Press and Pictures from Indigo @ Diana Lowenstein Fine Arts in Miami

May 14, 2011 laura kina and I traveled to Miami, FL for the opening of our show Indigo. This is the 5th stop for the exhibition. In 2009-2010 the show traveled in India and in 2011, we started touring the show in the US. It was wonderful to catch up again in person and I certainly don’t mind Miami’s sunny weather! The DLF Project Room features work by an artist from Philadelphia – Caroline Lathan-Steiefel. Here are some installation shots of our work at Diana Lowenstein Fine Arts as well as two press items that came out this week from El Nuevo Herald and Art Circuits.

                                          May 22, 2011 review in Miami’s El Nuevo Herald

5/22/11 review in Miami’s El Nuevo Herald

(translated from Spanish to English)

Indigo’s Journey
The color blue is enduringly associated with our common repertoire: navy blue, blue jeans, the blues, all of which share the controversial history of indigo. This natural dye from India figured prominently in United States history of the 17th century, when indigo plantations proliferated to satisfy the European hunger for the desired shade.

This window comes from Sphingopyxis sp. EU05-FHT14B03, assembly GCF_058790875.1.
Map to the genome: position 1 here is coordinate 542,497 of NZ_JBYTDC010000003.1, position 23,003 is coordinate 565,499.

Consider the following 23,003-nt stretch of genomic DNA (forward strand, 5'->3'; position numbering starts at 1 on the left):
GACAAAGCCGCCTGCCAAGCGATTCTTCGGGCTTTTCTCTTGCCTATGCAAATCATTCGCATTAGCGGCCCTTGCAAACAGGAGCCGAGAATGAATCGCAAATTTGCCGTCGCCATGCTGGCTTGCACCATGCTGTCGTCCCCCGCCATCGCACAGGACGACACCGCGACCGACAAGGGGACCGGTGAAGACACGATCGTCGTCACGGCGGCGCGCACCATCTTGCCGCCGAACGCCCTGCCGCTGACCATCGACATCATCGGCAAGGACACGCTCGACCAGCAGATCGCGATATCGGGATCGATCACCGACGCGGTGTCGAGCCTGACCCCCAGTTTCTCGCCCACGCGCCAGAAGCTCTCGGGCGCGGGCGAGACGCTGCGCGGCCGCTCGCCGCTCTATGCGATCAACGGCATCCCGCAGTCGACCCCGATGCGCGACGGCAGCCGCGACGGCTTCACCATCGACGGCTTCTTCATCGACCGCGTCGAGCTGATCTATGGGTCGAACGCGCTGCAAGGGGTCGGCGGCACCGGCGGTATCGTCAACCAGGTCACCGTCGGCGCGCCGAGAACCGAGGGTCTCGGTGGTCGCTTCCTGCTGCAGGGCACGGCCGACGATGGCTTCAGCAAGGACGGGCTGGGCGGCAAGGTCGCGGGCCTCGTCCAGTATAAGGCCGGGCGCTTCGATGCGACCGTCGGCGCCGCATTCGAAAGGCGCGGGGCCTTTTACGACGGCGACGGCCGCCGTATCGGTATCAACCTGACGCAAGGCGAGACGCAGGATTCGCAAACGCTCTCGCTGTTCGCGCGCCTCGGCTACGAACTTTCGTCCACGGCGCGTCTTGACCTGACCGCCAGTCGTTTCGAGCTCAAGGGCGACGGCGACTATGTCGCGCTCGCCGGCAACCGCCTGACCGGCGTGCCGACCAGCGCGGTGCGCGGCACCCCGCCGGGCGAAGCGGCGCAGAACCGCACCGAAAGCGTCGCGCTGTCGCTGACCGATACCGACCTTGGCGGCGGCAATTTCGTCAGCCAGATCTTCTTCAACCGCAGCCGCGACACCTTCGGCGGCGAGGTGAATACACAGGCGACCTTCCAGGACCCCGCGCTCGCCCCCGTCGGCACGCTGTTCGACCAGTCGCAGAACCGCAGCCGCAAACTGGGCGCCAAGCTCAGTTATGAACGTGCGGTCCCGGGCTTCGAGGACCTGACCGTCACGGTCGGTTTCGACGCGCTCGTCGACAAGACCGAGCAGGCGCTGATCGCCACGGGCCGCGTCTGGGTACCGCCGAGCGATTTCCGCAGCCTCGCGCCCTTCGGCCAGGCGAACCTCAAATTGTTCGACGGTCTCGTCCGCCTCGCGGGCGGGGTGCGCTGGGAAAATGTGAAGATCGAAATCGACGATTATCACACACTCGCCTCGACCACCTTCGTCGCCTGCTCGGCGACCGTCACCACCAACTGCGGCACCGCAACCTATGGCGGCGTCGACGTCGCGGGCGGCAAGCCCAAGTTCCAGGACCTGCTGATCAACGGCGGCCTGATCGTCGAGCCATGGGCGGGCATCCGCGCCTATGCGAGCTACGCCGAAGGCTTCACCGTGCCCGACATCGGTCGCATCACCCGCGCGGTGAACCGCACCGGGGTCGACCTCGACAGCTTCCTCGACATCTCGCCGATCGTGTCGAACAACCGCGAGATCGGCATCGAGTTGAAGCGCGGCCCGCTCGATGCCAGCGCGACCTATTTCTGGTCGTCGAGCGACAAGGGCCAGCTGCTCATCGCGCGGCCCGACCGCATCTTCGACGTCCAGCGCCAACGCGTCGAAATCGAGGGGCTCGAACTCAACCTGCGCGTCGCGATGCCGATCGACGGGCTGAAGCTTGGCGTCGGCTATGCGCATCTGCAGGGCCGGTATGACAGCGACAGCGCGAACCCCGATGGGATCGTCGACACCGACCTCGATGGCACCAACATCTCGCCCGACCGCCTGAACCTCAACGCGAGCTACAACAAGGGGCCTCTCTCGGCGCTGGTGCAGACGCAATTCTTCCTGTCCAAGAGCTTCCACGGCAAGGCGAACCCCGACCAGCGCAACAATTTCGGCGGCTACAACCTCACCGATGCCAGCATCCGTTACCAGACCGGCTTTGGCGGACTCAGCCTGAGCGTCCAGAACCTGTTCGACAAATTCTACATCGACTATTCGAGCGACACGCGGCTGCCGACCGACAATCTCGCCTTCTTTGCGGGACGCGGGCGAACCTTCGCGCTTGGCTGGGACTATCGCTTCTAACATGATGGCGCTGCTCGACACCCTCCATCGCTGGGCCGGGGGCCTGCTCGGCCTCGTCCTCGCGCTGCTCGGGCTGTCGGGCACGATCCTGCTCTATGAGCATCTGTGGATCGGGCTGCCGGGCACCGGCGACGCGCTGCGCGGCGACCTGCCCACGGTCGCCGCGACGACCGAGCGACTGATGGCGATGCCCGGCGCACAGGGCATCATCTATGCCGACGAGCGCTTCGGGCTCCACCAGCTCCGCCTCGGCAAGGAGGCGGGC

Two centuries later, indigo returned to India, and Bengal became the main producer in the world. Later, the discovery of a synthetic process would set indigo on a new course.

Indigo: Laura Kina and Shelly Jyoti, is the title of the traveling exhibition now presented at Diana Lowenstein. The show creates a visual parallel between indigo’s journeys and the its cultural influence. The exhibition is composed of numerous crafted works such as embroidery on khadi and Sanskrit calligraphy.

The work of Shelly Jyoti, who lives and works in Vadodara, India, consists of study into the survival of this tradition in India, passed down from generation to generation. Meanwhile, Laura Kina, who lives and works in Chicago, relies on the multicultural symbology associated with indigo, which the artist acquired on multicultural Devon Avenue in Chicago.

The result is an emerging poetry which, through indigo, allows us to travel by Japanese Kasuri textiles, boro patchwork quilts, Jewish tzitzi-inspired tassels and, of course, blue jeans.